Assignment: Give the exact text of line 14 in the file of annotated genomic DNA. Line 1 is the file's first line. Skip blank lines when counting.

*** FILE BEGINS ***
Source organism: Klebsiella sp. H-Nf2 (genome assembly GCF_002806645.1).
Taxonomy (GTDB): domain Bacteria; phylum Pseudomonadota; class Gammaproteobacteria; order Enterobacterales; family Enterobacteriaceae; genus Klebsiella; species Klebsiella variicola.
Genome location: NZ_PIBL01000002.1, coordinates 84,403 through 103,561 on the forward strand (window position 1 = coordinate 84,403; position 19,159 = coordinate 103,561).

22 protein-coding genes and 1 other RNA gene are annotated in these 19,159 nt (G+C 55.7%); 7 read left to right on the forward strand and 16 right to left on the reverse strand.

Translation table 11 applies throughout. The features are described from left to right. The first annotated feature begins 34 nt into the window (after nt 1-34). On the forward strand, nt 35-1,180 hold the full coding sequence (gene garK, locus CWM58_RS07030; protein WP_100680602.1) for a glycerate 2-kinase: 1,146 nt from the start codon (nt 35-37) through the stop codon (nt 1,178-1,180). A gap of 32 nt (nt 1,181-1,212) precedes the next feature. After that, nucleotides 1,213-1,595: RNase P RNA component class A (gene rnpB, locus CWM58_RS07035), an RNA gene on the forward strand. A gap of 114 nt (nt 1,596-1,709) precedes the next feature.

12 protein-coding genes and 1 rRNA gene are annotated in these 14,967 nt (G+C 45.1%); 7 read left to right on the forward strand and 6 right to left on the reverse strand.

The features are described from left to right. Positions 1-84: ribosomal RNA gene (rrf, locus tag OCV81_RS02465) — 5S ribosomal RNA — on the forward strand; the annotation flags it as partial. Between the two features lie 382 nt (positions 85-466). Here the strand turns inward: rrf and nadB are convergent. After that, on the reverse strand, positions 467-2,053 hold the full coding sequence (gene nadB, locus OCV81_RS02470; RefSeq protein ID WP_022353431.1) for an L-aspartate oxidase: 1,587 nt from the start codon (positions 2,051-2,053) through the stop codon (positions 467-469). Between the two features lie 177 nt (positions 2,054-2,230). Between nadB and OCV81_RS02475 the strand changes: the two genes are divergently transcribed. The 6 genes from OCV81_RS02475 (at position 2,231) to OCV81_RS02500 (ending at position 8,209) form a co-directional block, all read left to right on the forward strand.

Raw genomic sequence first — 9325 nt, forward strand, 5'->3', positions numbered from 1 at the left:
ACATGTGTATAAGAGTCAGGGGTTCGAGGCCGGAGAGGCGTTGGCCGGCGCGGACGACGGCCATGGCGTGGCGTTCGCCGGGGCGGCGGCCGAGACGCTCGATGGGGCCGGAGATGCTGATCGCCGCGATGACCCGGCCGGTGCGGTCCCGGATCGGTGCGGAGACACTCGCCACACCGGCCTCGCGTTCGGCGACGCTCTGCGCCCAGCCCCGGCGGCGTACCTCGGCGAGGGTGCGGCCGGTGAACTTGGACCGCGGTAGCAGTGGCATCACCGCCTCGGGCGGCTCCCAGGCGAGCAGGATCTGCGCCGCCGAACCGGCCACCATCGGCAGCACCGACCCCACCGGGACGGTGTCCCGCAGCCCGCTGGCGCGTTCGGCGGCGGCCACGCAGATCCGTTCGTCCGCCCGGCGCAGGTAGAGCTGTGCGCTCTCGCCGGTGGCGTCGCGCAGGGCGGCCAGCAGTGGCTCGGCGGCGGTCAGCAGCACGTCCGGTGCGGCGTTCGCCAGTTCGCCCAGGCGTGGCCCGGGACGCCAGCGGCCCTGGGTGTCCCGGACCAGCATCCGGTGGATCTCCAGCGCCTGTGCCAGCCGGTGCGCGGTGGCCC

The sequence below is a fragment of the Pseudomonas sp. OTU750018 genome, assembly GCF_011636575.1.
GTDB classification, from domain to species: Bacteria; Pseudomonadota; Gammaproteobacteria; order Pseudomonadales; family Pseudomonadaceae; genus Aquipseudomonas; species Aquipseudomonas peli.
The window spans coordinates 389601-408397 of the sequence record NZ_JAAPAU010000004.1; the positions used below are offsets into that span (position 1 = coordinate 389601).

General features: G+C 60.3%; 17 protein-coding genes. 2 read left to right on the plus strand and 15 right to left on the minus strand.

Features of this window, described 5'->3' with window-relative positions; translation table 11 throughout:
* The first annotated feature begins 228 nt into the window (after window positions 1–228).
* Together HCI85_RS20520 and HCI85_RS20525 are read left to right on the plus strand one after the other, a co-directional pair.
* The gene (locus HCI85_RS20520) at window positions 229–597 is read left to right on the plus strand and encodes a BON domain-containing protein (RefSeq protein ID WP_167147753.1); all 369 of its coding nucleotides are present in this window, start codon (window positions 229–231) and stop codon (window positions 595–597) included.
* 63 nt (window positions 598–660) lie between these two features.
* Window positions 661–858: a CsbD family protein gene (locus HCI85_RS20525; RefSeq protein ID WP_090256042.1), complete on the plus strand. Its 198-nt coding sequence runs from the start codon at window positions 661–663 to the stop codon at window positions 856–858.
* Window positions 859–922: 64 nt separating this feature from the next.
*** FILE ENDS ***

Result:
Features of this window, described 5'->3' with window-relative positions; translation table 11 throughout: